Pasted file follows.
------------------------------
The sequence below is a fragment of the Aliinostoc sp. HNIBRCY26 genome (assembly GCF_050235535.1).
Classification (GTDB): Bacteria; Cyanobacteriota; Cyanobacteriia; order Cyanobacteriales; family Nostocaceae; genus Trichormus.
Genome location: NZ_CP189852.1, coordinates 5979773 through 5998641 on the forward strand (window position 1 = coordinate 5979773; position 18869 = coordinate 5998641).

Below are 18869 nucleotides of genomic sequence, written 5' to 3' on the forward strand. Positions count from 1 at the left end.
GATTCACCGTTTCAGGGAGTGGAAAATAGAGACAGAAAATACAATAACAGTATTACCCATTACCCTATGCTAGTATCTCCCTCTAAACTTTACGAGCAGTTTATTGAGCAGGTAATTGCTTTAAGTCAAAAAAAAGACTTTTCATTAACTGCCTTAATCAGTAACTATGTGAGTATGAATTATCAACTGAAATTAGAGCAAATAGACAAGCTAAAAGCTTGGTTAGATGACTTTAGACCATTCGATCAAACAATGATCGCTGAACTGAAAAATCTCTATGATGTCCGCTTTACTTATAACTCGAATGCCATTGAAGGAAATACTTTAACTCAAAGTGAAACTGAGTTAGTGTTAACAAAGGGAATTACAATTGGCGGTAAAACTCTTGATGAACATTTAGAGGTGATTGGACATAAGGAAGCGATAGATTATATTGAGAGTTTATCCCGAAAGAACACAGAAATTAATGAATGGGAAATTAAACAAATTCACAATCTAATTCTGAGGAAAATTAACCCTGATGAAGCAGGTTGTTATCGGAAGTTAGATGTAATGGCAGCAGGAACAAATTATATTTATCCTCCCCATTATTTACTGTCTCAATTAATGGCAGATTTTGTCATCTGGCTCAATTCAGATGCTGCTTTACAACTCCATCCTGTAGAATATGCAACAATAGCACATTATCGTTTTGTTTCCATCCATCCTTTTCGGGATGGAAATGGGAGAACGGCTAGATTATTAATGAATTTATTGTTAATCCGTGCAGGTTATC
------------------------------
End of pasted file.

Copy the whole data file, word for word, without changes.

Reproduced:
The sequence below is a fragment of the Aliinostoc sp. HNIBRCY26 genome (assembly GCF_050235535.1).
Classification (GTDB): Bacteria; Cyanobacteriota; Cyanobacteriia; order Cyanobacteriales; family Nostocaceae; genus Trichormus.
Genome location: NZ_CP189852.1, coordinates 5979773 through 5998641 on the forward strand (window position 1 = coordinate 5979773; position 18869 = coordinate 5998641).

Below are 18869 nucleotides of genomic sequence, written 5' to 3' on the forward strand. Positions count from 1 at the left end.
GATTCACCGTTTCAGGGAGTGGAAAATAGAGACAGAAAATACAATAACAGTATTACCCATTACCCTATGCTAGTATCTCCCTCTAAACTTTACGAGCAGTTTATTGAGCAGGTAATTGCTTTAAGTCAAAAAAAAGACTTTTCATTAACTGCCTTAATCAGTAACTATGTGAGTATGAATTATCAACTGAAATTAGAGCAAATAGACAAGCTAAAAGCTTGGTTAGATGACTTTAGACCATTCGATCAAACAATGATCGCTGAACTGAAAAATCTCTATGATGTCCGCTTTACTTATAACTCGAATGCCATTGAAGGAAATACTTTAACTCAAAGTGAAACTGAGTTAGTGTTAACAAAGGGAATTACAATTGGCGGTAAAACTCTTGATGAACATTTAGAGGTGATTGGACATAAGGAAGCGATAGATTATATTGAGAGTTTATCCCGAAAGAACACAGAAATTAATGAATGGGAAATTAAACAAATTCACAATCTAATTCTGAGGAAAATTAACCCTGATGAAGCAGGTTGTTATCGGAAGTTAGATGTAATGGCAGCAGGAACAAATTATATTTATCCTCCCCATTATTTACTGTCTCAATTAATGGCAGATTTTGTCATCTGGCTCAATTCAGATGCTGCTTTACAACTCCATCCTGTAGAATATGCAACAATAGCACATTATCGTTTTGTTTCCATCCATCCTTTTCGGGATGGAAATGGGAGAACGGCTAGATTATTAATGAATTTATTGTTAATCCGTGCAGGTTATC